CHICAGO - Boosted by an upgrade to top credit marks by Standard & Poor's, Cincinnati this week prices nearly $100 million of new-money and refunding water system revenue bonds that will include taxable Build America Bonds.

Morgan Stanley is the underwriter, Stifel Nicolaus & Co. is financial adviser and Peck Shaffer & Williams LLP is bond counsel. The deal is divided into two series, a tax-exempt piece for nearly $14 million that is tentatively set to mature between 2015 and 2018, with the remainder in the BABs series tentatively structured as term bonds with maturities in 2024 and 2034, according to the preliminary offering statement.

The city will apply for the federal government's direct-pay 35% interest rate subsidy under the BAB program. The system's net revenues secure the bonds.

Under the senior-lien bond covenants, water rates must be set to generate sufficient revenue to provide 1.15 times coverage of debt service. Proceeds will finance various capital projects including an expansion of the system's treatment plant that will allow it to treat an additional 20 million gallons daily.

Ahead of the deal, Standard & Poor's yesterday raised its rating on Cincinnati's senior-lien water system revenue credit to AAA from AA-plus in recognition of its strong liquidity and good financial policies and practices. The system's $30 million of subordinate debt was raised to AA-plus from AA. Standard & Poor's has been reviewing water and sewer systems as part of its revision of some credit standards.

Moody's Investors Service assigned its Aa1 rating to the bonds and affirmed the Aa1 rating on $301 million of parity debt. Moody's rates the subordinate debt Aa2.

The system's strengths include its position as a regional service provider, whose boundaries extend beyond the city and Hamilton County to include portions of northern Kentucky and other counties; its service of an area with a deep and diverse employment base; strong management, and long-term rate stability and good coverage of debt service and liquidity levels, Standard & Poor's analysts wrote.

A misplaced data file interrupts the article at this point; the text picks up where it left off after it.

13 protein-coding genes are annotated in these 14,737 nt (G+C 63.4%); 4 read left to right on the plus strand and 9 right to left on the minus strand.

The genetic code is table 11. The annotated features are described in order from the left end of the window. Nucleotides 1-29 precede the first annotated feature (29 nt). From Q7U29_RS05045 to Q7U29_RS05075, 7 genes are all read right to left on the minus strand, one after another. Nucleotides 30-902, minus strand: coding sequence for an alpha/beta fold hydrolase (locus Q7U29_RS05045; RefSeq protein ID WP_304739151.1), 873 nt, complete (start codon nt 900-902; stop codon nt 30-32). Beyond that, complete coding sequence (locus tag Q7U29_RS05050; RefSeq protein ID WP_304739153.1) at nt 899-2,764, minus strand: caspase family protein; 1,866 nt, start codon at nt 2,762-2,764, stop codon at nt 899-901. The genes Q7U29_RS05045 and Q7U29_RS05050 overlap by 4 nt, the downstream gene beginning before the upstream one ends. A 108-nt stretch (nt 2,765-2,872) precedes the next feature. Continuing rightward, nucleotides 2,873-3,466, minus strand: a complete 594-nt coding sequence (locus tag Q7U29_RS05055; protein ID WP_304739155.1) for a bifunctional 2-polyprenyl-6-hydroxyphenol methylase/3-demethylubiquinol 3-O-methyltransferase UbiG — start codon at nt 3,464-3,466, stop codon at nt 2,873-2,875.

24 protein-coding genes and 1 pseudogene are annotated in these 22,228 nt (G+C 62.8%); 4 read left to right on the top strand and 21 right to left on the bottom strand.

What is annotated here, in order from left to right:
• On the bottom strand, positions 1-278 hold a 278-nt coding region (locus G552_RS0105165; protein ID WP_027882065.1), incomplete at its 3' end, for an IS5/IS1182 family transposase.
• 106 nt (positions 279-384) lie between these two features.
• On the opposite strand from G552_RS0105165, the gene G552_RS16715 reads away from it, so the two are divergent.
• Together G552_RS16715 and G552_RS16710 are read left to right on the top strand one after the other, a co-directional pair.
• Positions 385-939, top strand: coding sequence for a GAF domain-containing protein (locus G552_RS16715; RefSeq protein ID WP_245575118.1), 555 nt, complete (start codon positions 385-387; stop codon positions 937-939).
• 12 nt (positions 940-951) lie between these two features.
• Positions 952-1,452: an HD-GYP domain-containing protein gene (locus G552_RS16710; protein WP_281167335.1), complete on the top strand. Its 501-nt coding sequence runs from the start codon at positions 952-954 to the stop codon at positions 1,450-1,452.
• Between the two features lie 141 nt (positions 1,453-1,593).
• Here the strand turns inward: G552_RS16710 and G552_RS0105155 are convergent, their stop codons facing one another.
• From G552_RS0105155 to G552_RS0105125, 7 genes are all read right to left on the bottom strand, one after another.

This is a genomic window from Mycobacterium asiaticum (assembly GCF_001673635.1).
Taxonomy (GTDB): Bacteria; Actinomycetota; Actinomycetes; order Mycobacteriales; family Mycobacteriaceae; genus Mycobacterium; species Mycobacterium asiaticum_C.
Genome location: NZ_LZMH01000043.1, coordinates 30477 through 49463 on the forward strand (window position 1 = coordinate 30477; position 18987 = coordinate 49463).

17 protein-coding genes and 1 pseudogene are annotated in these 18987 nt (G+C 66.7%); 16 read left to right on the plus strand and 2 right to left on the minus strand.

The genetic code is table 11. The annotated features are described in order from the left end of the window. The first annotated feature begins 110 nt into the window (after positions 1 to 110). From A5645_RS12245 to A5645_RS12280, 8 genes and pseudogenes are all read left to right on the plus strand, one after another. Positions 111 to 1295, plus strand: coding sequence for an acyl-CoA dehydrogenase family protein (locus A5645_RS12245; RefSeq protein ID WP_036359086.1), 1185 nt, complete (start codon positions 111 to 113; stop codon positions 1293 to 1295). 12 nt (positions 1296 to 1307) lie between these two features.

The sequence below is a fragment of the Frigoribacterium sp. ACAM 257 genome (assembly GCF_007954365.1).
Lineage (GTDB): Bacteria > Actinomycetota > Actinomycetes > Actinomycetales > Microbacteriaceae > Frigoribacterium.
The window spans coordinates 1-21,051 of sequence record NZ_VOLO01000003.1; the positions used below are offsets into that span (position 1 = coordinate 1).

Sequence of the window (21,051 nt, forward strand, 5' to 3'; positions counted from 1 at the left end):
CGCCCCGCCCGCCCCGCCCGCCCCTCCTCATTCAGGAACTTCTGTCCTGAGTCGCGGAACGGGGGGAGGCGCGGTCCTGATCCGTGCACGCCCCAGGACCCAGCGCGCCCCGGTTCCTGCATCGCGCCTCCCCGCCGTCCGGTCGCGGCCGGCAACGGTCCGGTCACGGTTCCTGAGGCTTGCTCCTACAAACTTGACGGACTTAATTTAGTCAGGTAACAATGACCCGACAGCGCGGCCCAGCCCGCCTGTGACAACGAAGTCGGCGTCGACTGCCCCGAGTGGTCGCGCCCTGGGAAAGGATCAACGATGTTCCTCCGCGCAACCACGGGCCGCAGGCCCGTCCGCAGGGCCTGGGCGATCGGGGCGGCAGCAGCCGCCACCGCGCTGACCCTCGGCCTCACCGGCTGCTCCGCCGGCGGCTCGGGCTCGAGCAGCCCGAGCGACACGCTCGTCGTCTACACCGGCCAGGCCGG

The largest city in its service area is Cincinnati with a population of 330,000. It accounts for one-third of total system usage. The system has unlimited water rights to pull from the Ohio River.

"We expect that the system will continue to maintain its good debt service coverage and sustain its strong financial operations," Standard & Poor's analyst Helen Samuelson wrote.

Moody's described as credit strengths City Council support for all previously requested rate increases and strong management that includes long-term financial forecasting. The last rate increase, of 5.9%, took effect in January.

Credit challenges include projected debt service coverage ratios that fall short of comparably rated systems and the challenges of managing its capital program and its impact on liquidity. The city is also considering a proposal from a study group to shift management of the water system to a regional-based authority.

"Based on the recommendations of the study group, Moody's believes that operations of the utility are not likely to be significantly affected by the transition to a regional district," analysts wrote.

The system's five-year capital program through 2013 calls for $378 million to be spent on expansion and upkeep of distribution lines and on water treatment facilities. About 80% would be financed with debt, according to Moody's.

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